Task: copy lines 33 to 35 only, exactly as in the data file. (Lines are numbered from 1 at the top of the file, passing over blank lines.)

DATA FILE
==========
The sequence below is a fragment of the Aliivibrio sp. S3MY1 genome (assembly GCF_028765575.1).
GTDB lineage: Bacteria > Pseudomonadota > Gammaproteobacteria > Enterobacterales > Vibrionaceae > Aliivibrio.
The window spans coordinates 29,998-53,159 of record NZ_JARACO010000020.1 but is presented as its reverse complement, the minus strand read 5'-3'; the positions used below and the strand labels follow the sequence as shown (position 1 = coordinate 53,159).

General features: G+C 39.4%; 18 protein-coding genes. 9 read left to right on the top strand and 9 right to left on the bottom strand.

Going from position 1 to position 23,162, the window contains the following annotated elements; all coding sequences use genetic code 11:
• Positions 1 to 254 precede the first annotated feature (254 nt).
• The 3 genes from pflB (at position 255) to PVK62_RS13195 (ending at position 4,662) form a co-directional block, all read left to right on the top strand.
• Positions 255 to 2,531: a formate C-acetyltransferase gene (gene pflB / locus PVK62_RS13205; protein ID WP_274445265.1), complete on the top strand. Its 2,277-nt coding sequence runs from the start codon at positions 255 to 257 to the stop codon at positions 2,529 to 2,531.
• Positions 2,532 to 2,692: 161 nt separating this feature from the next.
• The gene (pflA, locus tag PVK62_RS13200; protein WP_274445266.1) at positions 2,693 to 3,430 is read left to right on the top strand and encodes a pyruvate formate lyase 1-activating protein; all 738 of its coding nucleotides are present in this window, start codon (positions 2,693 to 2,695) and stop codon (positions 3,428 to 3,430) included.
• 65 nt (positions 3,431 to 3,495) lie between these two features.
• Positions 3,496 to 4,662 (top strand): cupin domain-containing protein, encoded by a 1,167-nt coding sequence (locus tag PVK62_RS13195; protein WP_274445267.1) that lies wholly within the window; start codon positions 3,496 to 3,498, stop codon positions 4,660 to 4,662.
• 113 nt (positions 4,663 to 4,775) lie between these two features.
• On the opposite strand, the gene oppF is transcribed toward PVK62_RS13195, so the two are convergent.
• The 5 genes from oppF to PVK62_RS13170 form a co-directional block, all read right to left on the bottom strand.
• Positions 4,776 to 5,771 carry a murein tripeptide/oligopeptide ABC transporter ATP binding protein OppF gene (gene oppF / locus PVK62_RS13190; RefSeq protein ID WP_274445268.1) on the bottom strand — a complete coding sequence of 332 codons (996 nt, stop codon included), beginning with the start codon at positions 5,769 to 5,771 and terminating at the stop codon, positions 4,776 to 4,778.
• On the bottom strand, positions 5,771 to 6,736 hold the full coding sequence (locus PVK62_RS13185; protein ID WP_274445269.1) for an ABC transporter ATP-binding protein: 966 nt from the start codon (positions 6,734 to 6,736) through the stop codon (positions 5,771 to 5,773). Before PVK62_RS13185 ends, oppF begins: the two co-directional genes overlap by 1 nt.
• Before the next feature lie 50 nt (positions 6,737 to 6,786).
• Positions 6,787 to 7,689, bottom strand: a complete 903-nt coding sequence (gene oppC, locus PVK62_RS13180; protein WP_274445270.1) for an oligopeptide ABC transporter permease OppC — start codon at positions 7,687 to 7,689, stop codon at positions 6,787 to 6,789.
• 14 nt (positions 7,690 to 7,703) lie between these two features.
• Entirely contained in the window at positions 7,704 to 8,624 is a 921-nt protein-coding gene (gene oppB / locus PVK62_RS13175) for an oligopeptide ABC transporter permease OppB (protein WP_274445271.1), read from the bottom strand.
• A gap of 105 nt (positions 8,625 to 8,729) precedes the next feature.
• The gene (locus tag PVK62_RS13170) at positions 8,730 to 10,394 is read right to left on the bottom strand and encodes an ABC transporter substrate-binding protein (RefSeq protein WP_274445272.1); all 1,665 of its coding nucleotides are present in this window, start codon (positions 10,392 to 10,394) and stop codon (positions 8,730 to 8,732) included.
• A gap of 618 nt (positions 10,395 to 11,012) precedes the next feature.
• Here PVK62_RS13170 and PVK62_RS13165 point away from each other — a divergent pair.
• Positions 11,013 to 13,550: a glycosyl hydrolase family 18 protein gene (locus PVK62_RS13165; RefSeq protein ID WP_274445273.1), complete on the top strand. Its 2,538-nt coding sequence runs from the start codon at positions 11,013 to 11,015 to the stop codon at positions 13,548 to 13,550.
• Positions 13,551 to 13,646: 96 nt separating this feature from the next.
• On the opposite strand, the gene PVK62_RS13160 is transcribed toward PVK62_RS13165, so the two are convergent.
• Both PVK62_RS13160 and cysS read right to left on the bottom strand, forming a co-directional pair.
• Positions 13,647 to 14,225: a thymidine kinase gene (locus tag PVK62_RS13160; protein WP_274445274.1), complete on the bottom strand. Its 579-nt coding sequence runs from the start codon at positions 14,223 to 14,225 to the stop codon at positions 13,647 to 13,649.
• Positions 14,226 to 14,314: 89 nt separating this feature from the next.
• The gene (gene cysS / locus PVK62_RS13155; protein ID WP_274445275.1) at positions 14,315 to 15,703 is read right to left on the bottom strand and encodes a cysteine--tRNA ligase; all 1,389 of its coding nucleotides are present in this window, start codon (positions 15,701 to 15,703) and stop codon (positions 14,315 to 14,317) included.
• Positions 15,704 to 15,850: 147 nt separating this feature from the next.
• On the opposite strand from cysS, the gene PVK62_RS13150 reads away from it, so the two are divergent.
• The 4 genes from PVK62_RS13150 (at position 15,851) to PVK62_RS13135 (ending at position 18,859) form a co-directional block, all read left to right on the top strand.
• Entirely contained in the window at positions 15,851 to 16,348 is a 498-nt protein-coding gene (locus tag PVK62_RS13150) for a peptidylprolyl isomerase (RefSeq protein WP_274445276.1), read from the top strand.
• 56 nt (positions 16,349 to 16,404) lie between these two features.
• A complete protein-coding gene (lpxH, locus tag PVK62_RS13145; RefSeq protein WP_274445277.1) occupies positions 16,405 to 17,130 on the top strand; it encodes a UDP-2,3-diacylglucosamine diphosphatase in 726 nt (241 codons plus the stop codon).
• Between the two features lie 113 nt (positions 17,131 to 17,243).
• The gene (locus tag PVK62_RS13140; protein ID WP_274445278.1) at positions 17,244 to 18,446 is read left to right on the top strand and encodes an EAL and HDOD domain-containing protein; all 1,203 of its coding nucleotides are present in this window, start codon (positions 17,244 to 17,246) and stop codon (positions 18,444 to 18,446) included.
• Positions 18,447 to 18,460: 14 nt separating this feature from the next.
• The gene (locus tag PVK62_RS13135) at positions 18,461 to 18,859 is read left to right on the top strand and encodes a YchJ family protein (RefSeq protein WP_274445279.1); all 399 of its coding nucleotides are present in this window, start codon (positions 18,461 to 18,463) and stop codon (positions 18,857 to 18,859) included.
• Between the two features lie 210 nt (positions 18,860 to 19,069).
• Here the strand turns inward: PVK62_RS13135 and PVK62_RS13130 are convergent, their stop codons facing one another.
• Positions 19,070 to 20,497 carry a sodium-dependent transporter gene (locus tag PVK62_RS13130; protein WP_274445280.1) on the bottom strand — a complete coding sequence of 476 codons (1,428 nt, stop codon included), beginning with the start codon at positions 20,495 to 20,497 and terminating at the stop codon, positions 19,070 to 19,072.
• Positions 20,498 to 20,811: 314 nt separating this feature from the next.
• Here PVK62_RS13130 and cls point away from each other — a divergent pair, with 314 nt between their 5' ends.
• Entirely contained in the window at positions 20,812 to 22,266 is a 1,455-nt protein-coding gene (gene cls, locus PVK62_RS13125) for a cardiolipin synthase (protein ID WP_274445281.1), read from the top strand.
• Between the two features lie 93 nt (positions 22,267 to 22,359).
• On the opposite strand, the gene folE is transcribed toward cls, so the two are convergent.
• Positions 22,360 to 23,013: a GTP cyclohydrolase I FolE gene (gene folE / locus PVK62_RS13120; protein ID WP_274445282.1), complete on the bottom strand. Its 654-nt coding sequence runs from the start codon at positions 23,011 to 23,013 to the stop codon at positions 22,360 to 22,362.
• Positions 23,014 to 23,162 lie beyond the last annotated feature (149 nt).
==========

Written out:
• Positions 15,704 to 15,850: 147 nt separating this feature from the next.
• On the opposite strand from cysS, the gene PVK62_RS13150 reads away from it, so the two are divergent.
• The 4 genes from PVK62_RS13150 (at position 15,851) to PVK62_RS13135 (ending at position 18,859) form a co-directional block, all read left to right on the top strand.